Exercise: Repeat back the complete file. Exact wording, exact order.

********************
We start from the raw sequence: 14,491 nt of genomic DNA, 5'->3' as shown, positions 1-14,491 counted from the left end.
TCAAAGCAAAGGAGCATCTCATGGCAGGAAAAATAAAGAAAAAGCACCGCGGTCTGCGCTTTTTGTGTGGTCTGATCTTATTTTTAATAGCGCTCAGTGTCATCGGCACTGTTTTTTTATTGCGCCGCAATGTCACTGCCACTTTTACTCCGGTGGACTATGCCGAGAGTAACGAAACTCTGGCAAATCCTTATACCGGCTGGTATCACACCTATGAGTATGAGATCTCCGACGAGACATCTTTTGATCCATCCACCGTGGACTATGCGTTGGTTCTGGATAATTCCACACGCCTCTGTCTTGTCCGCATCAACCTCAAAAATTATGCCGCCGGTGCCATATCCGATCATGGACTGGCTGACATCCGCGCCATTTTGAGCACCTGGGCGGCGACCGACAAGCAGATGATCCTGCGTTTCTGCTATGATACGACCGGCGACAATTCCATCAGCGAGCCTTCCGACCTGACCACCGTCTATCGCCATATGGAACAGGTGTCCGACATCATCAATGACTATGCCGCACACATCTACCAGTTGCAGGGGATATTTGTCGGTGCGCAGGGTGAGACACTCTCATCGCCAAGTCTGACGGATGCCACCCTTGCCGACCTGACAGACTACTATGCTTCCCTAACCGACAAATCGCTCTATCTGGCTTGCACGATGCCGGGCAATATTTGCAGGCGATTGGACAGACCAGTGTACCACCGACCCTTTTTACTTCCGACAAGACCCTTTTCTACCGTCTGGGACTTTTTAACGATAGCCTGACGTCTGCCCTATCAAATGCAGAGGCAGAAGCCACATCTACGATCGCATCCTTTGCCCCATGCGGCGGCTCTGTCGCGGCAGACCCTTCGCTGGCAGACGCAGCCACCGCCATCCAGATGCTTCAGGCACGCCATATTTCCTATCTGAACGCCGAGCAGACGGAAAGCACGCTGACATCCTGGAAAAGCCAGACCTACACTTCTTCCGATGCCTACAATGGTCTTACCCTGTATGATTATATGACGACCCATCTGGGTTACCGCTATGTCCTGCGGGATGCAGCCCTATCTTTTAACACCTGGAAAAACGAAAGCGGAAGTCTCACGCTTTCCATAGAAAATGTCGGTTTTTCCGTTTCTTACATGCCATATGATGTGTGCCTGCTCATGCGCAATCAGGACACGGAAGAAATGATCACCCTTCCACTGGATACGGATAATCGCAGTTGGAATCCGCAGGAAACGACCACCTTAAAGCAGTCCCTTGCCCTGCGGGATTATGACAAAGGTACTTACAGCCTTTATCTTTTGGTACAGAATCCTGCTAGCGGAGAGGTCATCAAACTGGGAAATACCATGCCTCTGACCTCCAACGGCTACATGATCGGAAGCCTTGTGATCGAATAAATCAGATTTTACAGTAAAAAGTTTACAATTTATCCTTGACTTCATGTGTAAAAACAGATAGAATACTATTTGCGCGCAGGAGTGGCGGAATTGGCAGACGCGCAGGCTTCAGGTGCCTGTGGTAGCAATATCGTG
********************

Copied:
We start from the raw sequence: 14,491 nt of genomic DNA, 5'->3' as shown, positions 1-14,491 counted from the left end.
TCAAAGCAAAGGAGCATCTCATGGCAGGAAAAATAAAGAAAAAGCACCGCGGTCTGCGCTTTTTGTGTGGTCTGATCTTATTTTTAATAGCGCTCAGTGTCATCGGCACTGTTTTTTTATTGCGCCGCAATGTCACTGCCACTTTTACTCCGGTGGACTATGCCGAGAGTAACGAAACTCTGGCAAATCCTTATACCGGCTGGTATCACACCTATGAGTATGAGATCTCCGACGAGACATCTTTTGATCCATCCACCGTGGACTATGCGTTGGTTCTGGATAATTCCACACGCCTCTGTCTTGTCCGCATCAACCTCAAAAATTATGCCGCCGGTGCCATATCCGATCATGGACTGGCTGACATCCGCGCCATTTTGAGCACCTGGGCGGCGACCGACAAGCAGATGATCCTGCGTTTCTGCTATGATACGACCGGCGACAATTCCATCAGCGAGCCTTCCGACCTGACCACCGTCTATCGCCATATGGAACAGGTGTCCGACATCATCAATGACTATGCCGCACACATCTACCAGTTGCAGGGGATATTTGTCGGTGCGCAGGGTGAGACACTCTCATCGCCAAGTCTGACGGATGCCACCCTTGCCGACCTGACAGACTACTATGCTTCCCTAACCGACAAATCGCTCTATCTGGCTTGCACGATGCCGGGCAATATTTGCAGGCGATTGGACAGACCAGTGTACCACCGACCCTTTTTACTTCCGACAAGACCCTTTTCTACCGTCTGGGACTTTTTAACGATAGCCTGACGTCTGCCCTATCAAATGCAGAGGCAGAAGCCACATCTACGATCGCATCCTTTGCCCCATGCGGCGGCTCTGTCGCGGCAGACCCTTCGCTGGCAGACGCAGCCACCGCCATCCAGATGCTTCAGGCACGCCATATTTCCTATCTGAACGCCGAGCAGACGGAAAGCACGCTGACATCCTGGAAAAGCCAGACCTACACTTCTTCCGATGCCTACAATGGTCTTACCCTGTATGATTATATGACGACCCATCTGGGTTACCGCTATGTCCTGCGGGATGCAGCCCTATCTTTTAACACCTGGAAAAACGAAAGCGGAAGTCTCACGCTTTCCATAGAAAATGTCGGTTTTTCCGTTTCTTACATGCCATATGATGTGTGCCTGCTCATGCGCAATCAGGACACGGAAGAAATGATCACCCTTCCACTGGATACGGATAATCGCAGTTGGAATCCGCAGGAAACGACCACCTTAAAGCAGTCCCTTGCCCTGCGGGATTATGACAAAGGTACTTACAGCCTTTATCTTTTGGTACAGAATCCTGCTAGCGGAGAGGTCATCAAACTGGGAAATACCATGCCTCTGACCTCCAACGGCTACATGATCGGAAGCCTTGTGATCGAATAAATCAGATTTTACAGTAAAAAGTTTACAATTTATCCTTGACTTCATGTGTAAAAACAGATAGAATACTATTTGCGCGCAGGAGTGGCGGAATTGGCAGACGCGCAGGCTTCAGGTGCCTGTGGTAGCAATATCGTG